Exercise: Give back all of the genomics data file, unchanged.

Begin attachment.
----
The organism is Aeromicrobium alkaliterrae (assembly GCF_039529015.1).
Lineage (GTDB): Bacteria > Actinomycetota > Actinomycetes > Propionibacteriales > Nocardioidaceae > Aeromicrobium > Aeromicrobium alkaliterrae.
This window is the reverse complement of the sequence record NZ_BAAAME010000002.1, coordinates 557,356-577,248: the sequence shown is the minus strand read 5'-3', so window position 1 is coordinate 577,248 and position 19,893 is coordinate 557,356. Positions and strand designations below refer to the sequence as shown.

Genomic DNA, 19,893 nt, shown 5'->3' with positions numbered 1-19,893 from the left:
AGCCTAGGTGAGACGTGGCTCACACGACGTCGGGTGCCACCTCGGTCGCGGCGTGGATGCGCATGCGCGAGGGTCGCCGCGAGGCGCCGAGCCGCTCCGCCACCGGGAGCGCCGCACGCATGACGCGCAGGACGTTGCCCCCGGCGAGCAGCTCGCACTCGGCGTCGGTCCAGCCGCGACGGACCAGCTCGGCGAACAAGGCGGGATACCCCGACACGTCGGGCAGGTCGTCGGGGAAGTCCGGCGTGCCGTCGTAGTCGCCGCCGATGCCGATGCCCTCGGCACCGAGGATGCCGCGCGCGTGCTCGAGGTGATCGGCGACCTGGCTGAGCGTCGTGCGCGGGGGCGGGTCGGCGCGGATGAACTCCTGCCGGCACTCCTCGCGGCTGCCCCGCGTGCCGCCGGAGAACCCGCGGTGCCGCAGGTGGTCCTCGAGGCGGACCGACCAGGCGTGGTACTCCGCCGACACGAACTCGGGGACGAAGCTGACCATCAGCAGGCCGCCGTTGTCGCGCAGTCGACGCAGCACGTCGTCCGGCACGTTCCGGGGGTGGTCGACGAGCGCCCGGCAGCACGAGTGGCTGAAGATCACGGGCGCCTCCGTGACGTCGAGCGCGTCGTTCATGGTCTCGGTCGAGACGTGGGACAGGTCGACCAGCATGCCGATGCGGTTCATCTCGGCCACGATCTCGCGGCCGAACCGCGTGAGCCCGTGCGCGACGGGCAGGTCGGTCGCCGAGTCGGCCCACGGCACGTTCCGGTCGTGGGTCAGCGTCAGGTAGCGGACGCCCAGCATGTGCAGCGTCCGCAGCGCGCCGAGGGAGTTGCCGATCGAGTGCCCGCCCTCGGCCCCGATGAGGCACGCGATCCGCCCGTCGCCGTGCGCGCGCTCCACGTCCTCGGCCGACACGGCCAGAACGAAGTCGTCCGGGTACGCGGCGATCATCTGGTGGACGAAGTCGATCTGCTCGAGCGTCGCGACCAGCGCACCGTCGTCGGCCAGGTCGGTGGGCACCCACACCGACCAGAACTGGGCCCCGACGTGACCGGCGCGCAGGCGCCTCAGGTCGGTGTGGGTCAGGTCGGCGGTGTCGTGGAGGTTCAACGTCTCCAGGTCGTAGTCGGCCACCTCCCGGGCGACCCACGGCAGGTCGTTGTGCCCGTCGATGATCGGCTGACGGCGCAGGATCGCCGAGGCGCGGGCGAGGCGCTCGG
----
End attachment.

The organism is Aeromicrobium alkaliterrae (assembly GCF_039529015.1).
Lineage (GTDB): Bacteria > Actinomycetota > Actinomycetes > Propionibacteriales > Nocardioidaceae > Aeromicrobium > Aeromicrobium alkaliterrae.
This window is the reverse complement of the sequence record NZ_BAAAME010000002.1, coordinates 557,356-577,248: the sequence shown is the minus strand read 5'-3', so window position 1 is coordinate 577,248 and position 19,893 is coordinate 557,356. Positions and strand designations below refer to the sequence as shown.

Genomic DNA, 19,893 nt, shown 5'->3' with positions numbered 1-19,893 from the left:
AGCCTAGGTGAGACGTGGCTCACACGACGTCGGGTGCCACCTCGGTCGCGGCGTGGATGCGCATGCGCGAGGGTCGCCGCGAGGCGCCGAGCCGCTCCGCCACCGGGAGCGCCGCACGCATGACGCGCAGGACGTTGCCCCCGGCGAGCAGCTCGCACTCGGCGTCGGTCCAGCCGCGACGGACCAGCTCGGCGAACAAGGCGGGATACCCCGACACGTCGGGCAGGTCGTCGGGGAAGTCCGGCGTGCCGTCGTAGTCGCCGCCGATGCCGATGCCCTCGGCACCGAGGATGCCGCGCGCGTGCTCGAGGTGATCGGCGACCTGGCTGAGCGTCGTGCGCGGGGGCGGGTCGGCGCGGATGAACTCCTGCCGGCACTCCTCGCGGCTGCCCCGCGTGCCGCCGGAGAACCCGCGGTGCCGCAGGTGGTCCTCGAGGCGGACCGACCAGGCGTGGTACTCCGCCGACACGAACTCGGGGACGAAGCTGACCATCAGCAGGCCGCCGTTGTCGCGCAGTCGACGCAGCACGTCGTCCGGCACGTTCCGGGGGTGGTCGACGAGCGCCCGGCAGCACGAGTGGCTGAAGATCACGGGCGCCTCCGTGACGTCGAGCGCGTCGTTCATGGTCTCGGTCGAGACGTGGGACAGGTCGACCAGCATGCCGATGCGGTTCATCTCGGCCACGATCTCGCGGCCGAACCGCGTGAGCCCGTGCGCGACGGGCAGGTCGGTCGCCGAGTCGGCCCACGGCACGTTCCGGTCGTGGGTCAGCGTCAGGTAGCGGACGCCCAGCATGTGCAGCGTCCGCAGCGCGCCGAGGGAGTTGCCGATCGAGTGCCCGCCCTCGGCCCCGATGAGGCACGCGATCCGCCCGTCGCCGTGCGCGCGCTCCACGTCCTCGGCCGACACGGCCAGAACGAAGTCGTCCGGGTACGCGGCGATCATCTGGTGGACGAAGTCGATCTGCTCGAGCGTCGCGACCAGCGCACCGTCGTCGGCCAGGTCGGTGGGCACCCACACCGACCAGAACTGGGCCCCGACGTGACCGGCGCGCAGGCGCCTCAGGTCGGTGTGGGTCAGGTCGGCGGTGTCGTGGAGGTTCAACGTCTCCAGGTCGTAGTCGGCCACCTCCCGGGCGACCCACGGCAGGTCGTTGTGCCCGTCGATGATCGGCTGACGGCGCAGGATCGCCGAGGCGCGGGCGAGGCGCTCGG